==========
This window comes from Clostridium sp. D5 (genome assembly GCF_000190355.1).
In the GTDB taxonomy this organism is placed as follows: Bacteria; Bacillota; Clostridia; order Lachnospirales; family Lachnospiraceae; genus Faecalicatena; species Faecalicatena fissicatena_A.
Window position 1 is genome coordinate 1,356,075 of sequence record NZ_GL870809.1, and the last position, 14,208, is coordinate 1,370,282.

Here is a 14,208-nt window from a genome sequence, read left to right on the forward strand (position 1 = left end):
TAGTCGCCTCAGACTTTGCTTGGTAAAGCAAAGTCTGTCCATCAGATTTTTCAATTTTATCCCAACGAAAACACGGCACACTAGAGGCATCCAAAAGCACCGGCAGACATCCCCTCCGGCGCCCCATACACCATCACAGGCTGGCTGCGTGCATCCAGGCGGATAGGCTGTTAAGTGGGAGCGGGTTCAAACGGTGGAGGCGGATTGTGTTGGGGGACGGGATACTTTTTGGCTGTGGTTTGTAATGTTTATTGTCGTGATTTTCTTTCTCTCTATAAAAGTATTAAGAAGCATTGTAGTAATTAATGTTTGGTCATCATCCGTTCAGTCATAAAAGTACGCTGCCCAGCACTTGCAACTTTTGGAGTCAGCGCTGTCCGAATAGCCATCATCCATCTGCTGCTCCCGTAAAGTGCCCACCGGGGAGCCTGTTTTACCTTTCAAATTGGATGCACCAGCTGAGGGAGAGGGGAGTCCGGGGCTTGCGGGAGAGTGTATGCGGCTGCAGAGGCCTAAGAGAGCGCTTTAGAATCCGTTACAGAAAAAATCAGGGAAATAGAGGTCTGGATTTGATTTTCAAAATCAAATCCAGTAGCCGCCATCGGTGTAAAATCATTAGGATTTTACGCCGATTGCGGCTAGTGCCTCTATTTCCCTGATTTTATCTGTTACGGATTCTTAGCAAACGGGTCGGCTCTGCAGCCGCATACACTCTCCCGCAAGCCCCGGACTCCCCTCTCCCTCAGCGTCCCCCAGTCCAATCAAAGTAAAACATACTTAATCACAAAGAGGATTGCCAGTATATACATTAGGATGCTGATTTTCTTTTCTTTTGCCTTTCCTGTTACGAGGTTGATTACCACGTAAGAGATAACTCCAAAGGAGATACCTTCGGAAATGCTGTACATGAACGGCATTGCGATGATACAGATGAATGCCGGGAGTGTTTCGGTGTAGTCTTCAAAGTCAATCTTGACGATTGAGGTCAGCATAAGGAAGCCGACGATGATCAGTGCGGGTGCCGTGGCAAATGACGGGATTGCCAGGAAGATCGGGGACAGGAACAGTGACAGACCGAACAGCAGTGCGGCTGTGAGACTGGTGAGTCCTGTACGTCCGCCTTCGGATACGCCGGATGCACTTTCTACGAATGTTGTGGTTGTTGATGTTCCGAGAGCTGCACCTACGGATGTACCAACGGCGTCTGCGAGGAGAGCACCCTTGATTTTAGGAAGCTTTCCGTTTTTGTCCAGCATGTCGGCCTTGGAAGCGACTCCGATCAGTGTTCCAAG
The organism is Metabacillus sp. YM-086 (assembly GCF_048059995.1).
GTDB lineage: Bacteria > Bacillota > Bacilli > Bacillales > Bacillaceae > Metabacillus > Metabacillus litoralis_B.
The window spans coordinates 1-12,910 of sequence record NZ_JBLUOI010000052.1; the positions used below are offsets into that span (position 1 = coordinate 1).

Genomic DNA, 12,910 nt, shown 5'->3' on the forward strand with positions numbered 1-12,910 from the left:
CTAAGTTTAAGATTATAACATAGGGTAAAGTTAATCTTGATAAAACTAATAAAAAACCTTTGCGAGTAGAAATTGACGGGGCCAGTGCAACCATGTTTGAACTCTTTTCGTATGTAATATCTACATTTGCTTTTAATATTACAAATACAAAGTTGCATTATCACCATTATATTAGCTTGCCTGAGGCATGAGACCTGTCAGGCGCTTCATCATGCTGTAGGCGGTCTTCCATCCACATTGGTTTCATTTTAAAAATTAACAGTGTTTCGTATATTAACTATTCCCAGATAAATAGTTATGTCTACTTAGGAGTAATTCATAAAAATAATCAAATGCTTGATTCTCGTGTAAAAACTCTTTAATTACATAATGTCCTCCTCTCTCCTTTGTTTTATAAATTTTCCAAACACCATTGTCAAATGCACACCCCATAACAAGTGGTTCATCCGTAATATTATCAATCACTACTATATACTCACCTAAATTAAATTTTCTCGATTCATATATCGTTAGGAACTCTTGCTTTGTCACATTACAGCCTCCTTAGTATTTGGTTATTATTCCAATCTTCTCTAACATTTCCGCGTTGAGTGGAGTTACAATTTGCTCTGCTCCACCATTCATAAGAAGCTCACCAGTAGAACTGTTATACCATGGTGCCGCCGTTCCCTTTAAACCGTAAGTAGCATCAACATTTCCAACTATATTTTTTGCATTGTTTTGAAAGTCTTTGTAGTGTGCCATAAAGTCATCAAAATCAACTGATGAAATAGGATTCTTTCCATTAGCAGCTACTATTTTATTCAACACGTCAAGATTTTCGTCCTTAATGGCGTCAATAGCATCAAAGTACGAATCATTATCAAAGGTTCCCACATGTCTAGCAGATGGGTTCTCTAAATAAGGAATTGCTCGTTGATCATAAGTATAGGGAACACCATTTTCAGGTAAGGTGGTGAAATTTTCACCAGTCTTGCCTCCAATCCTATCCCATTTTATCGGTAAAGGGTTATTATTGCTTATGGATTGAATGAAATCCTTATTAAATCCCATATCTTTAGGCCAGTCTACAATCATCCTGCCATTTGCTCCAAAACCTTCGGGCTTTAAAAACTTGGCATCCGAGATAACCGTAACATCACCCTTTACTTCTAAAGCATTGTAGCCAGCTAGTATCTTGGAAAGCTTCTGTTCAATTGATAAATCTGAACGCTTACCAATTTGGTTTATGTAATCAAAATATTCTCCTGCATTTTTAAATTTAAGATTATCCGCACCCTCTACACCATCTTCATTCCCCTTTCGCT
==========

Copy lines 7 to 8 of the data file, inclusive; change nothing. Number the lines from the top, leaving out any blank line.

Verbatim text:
GTDB lineage: Bacteria > Bacillota > Bacilli > Bacillales > Bacillaceae > Metabacillus > Metabacillus litoralis_B.
The window spans coordinates 1-12,910 of sequence record NZ_JBLUOI010000052.1; the positions used below are offsets into that span (position 1 = coordinate 1).